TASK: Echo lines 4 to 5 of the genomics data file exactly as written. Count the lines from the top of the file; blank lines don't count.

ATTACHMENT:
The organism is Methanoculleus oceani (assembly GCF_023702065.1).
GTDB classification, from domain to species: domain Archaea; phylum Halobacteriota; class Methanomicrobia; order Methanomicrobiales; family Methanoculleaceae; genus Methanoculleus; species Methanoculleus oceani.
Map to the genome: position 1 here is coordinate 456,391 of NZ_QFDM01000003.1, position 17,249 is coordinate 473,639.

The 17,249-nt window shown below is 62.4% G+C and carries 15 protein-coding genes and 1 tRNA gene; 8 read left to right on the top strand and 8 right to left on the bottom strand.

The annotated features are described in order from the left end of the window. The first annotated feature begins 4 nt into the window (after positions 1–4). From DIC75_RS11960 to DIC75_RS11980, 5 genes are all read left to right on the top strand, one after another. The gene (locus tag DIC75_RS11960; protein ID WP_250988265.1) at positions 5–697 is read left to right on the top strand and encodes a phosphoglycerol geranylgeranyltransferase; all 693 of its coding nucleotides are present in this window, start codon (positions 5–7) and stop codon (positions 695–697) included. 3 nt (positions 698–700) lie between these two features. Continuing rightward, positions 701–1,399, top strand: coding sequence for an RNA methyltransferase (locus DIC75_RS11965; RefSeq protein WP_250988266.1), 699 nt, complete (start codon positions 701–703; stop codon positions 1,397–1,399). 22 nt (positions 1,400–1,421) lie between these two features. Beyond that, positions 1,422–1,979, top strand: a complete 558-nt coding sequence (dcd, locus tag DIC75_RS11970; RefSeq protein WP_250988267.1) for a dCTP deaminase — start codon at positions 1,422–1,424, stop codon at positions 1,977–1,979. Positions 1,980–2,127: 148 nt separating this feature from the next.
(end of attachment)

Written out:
The 17,249-nt window shown below is 62.4% G+C and carries 15 protein-coding genes and 1 tRNA gene; 8 read left to right on the top strand and 8 right to left on the bottom strand.

The annotated features are described in order from the left end of the window. The first annotated feature begins 4 nt into the window (after positions 1–4). From DIC75_RS11960 to DIC75_RS11980, 5 genes are all read left to right on the top strand, one after another. The gene (locus tag DIC75_RS11960; protein ID WP_250988265.1) at positions 5–697 is read left to right on the top strand and encodes a phosphoglycerol geranylgeranyltransferase; all 693 of its coding nucleotides are present in this window, start codon (positions 5–7) and stop codon (positions 695–697) included. 3 nt (positions 698–700) lie between these two features. Continuing rightward, positions 701–1,399, top strand: coding sequence for an RNA methyltransferase (locus DIC75_RS11965; RefSeq protein WP_250988266.1), 699 nt, complete (start codon positions 701–703; stop codon positions 1,397–1,399). 22 nt (positions 1,400–1,421) lie between these two features. Beyond that, positions 1,422–1,979, top strand: a complete 558-nt coding sequence (dcd, locus tag DIC75_RS11970; RefSeq protein WP_250988267.1) for a dCTP deaminase — start codon at positions 1,422–1,424, stop codon at positions 1,977–1,979. Positions 1,980–2,127: 148 nt separating this feature from the next.